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'It's quite crazy what's happening now'

If it was not quite the way he would have wished to win his first grand slam title, when the enormity of his achievement begins to sink in Stanislas Wawrinka will not care one iota.

Stanislas Wawrinka of Switzerland holds the Norman Brookes Challenge Cup, while Rafael Nadal of Spain has to be  content with the runner-up trophy. Picture: Reuters
Stanislas Wawrinka of Switzerland holds the Norman Brookes Challenge Cup, while Rafael Nadal of Spain has to be content with the runner-up trophy. Picture: Reuters

For so long in the shadow of his friend Roger Federer, Wawrinka gave Switzerland another grand slam champion yesterday as he beat an ailing Rafael Nadal 6-3, 6-2, 3-6, 6-3 to win the Australian Open.

Although world No.1 Nadal was severely restricted by a back injury, which hampered his movement and reduced his serve to a whimper for two sets, Wawrinka deserved his victory and planned to enjoy it. "There's a big chance I get drunk tonight," he said.

Today, Wawrinka will wake up not only as a grand slam winner but the world No.3, and Swiss No.1. Federer, who called Wawrinka to congratulate him last night, held that title for well over a decade.

Few people gave Wawrinka a chance, not least because he had failed to win a set in his 12 previous meetings with Nadal, who himself had looked so good and so strong in beating Federer in the semi-finals.

This was supposed to be grand slam win No.14 for Nadal, putting him level with Pete Sampras, who presented the trophy, and just three behind Federer, whose record of 17 was looking increasingly vulnerable.

But in beating the three-time defending champion Novak Djokovic in the quarter-finals, then Tomas Berdych in the semis, Wawrinka had shown he was in the form of his life, with a new-found mental strength to match his undoubted talent.

The 28-year-old won the title on merit and so well was he playing in the first set and at the start of the second, there is no saying that a fully fit, fully charged Nadal would have found a way to win.

Wawrinka's backhand, a thing of beauty, was a weapon of destruction, powering winners into the Spaniard's forehand corner, exploiting the space as he tried to run around his backhand.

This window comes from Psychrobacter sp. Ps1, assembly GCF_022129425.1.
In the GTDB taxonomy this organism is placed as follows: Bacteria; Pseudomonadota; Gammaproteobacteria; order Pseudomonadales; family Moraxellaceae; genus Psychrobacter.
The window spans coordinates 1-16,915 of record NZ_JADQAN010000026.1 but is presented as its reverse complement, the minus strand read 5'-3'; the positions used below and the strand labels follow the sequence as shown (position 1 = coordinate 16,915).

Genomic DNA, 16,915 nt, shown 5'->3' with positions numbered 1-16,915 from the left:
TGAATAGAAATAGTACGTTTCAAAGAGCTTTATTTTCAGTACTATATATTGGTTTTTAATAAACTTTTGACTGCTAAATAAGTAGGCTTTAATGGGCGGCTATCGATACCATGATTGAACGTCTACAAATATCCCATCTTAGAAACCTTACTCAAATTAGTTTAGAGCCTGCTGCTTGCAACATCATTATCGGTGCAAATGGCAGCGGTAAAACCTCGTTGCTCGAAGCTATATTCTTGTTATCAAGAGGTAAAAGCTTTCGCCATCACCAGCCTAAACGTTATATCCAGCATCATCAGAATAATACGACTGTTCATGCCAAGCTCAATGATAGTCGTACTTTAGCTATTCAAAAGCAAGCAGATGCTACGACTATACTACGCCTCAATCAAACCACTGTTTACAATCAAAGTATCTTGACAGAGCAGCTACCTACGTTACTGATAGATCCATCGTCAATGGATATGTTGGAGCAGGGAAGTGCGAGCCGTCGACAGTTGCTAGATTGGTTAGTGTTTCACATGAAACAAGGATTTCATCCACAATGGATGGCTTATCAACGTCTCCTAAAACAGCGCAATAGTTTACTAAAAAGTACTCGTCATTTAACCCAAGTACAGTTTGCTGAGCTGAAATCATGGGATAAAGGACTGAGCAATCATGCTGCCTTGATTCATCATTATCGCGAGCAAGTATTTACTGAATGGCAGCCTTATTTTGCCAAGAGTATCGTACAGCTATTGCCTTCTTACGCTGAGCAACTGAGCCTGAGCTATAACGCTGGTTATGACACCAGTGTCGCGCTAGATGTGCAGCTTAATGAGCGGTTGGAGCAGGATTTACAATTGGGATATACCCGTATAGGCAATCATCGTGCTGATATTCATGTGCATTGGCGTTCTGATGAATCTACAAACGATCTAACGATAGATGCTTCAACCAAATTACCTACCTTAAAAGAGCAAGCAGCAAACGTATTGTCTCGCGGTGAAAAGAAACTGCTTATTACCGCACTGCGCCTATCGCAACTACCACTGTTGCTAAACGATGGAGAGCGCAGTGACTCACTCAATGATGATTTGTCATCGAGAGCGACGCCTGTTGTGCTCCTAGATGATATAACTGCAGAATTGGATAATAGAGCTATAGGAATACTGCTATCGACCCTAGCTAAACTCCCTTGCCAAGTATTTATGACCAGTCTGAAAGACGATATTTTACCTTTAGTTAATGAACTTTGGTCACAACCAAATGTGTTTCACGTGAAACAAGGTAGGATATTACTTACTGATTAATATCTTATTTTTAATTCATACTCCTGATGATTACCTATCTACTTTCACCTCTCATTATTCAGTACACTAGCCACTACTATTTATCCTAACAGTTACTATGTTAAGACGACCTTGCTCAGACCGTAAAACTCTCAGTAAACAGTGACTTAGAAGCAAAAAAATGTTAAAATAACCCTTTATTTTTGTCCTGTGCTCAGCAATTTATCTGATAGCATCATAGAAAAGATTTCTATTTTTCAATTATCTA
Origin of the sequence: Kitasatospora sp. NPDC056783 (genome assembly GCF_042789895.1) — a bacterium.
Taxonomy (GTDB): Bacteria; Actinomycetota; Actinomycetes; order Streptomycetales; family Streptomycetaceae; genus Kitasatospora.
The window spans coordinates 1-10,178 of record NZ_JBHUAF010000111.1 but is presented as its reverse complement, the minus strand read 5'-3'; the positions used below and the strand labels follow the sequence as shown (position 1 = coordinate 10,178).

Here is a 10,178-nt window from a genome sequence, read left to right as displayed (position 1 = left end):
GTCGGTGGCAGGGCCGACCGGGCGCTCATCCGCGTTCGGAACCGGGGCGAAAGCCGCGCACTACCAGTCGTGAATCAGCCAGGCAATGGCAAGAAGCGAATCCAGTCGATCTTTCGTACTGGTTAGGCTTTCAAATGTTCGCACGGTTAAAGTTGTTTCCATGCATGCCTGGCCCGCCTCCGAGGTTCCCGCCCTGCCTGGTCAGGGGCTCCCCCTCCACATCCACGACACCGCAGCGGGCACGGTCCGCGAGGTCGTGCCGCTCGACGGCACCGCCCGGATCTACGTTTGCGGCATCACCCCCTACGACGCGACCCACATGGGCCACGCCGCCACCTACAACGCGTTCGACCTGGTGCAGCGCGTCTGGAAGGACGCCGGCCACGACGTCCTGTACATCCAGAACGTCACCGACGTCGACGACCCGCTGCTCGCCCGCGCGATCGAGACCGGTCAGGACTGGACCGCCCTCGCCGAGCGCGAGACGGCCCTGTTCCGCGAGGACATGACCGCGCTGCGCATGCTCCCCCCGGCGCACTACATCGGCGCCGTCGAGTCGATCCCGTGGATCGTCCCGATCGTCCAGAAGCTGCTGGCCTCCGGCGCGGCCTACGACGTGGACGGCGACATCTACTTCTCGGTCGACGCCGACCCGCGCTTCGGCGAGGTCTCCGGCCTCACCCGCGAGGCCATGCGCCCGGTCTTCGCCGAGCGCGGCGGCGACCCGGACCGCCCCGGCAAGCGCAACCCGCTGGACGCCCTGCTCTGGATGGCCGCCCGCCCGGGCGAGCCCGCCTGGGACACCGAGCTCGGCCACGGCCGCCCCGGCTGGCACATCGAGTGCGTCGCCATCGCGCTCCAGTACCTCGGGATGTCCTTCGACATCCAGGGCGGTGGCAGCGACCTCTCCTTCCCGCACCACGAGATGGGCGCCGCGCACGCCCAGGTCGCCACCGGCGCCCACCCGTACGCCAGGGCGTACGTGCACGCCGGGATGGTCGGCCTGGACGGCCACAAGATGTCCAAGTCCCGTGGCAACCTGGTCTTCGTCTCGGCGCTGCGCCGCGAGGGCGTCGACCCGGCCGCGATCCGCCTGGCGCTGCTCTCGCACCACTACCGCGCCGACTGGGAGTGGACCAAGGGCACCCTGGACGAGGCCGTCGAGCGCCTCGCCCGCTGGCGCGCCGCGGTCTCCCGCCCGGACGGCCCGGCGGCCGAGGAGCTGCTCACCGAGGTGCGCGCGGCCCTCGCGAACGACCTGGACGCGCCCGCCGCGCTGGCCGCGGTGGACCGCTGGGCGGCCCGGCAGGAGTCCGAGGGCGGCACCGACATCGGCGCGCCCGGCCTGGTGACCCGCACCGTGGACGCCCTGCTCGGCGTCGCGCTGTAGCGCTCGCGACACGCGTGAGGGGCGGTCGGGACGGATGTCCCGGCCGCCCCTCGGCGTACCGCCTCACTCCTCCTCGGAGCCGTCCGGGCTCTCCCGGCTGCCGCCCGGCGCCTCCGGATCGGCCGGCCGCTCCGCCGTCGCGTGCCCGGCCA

It was an aggressive gameplan that paid dividends as he broke once to win the first set and again at the start of the second, before Nadal called for the trainer when trailing 2-1 and a break down.

He returned, to loud boos from the crowd who hastily hid their faces when they saw how badly injured Nadal was, especially on serve.

Lesser players, or those with less character, might have called it a day. Struggling, he asked his uncle and coach, Toni Nadal, in the stands, what he should do. "Play," came the response. "You don't quit in a final."

Toni Nadal probably thought the match was over and, with Nadal's serve so weak it barely registered on the speed gun, Wawrinka quickly wrapped up the second set.

But the nerves Wawrinka had done so well to suppress came out at the start of the third set, when he perhaps realised how close he was to the title. Playing an injured opponent is never easy and as Nadal improved, with the pain killers beginning to kick in, Wawrinka sprayed shots all over the place. Nadal duly took the set.

But under the guidance of his coach, Magnus Norman, Wawrinka now believes in his ability. At 4-2, he handed a service break back to a grateful Nadal but after breaking again he held serve superbly to clinch the biggest victory of his life.

The embrace between the two at the net was warm and lengthy, and only after Nadal slumped into his chair did Wawrinka truly celebrate.

"It's quite crazy what's happening right now," he said. "I never expected to win a grand slam. I never dreamt about that because for me, I was not good enough to beat those guys. To beat Rafa, even if he was injured, I think I played my best first set. I was ready to play four hours or five to beat Novak in the quarter, to beat Berdych in semis. That shows me I'm doing the right thing. If you practise well, work hard, you will always have a chance to be in a great position to play your best tennis."

In four of the past six years Nadal's Australian Open hopes have been struck by injury, including in 2013 when he could not play.

Now, he will look ahead to Paris, where he will bid for a ninth French Open title in June.

As usual, though, Nadal was classy in defeat, emphasising how well Wawrinka had played instead of cursing his luck.

"It's Stan's day, not my day," he said. "I tried my best and it was not possible today. I'm obviously disappointed and very sad. But that's life, that's sport. I really had a lot of great moments in my career. This is a tough one. Just accept and trying to keep working hard for what's coming."

It is an attitude that has served Nadal well throughout his career. Wawrinka may never get close to the Spaniard's tally of grand slams.

But he has one. And that is one more than he ever expected.

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